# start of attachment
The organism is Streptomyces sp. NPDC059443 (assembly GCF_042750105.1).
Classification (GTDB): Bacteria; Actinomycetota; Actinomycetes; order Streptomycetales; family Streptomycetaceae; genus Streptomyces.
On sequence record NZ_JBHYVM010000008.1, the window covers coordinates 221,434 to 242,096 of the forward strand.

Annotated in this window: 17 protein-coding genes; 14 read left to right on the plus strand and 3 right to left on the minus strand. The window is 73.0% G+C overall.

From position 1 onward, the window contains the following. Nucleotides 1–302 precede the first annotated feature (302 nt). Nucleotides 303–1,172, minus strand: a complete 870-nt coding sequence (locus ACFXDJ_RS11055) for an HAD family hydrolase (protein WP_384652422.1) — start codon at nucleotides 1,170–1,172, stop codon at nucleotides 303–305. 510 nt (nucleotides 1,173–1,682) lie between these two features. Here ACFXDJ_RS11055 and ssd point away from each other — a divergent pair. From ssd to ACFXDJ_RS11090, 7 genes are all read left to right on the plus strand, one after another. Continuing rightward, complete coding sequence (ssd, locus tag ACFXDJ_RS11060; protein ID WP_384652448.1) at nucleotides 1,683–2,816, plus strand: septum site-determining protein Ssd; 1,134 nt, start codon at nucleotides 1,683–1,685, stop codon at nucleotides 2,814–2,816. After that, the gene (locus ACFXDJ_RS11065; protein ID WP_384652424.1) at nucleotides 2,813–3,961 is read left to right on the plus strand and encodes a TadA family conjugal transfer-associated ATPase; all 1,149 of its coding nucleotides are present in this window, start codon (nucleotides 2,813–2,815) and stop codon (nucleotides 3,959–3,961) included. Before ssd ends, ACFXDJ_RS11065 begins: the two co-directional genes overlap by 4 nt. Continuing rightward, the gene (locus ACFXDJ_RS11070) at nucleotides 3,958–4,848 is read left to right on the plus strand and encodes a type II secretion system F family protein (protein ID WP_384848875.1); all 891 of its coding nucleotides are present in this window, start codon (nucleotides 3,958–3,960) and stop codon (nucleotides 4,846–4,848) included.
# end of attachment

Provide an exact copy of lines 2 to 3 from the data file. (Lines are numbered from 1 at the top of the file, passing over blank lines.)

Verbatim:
Classification (GTDB): Bacteria; Actinomycetota; Actinomycetes; order Streptomycetales; family Streptomycetaceae; genus Streptomyces.
On sequence record NZ_JBHYVM010000008.1, the window covers coordinates 221,434 to 242,096 of the forward strand.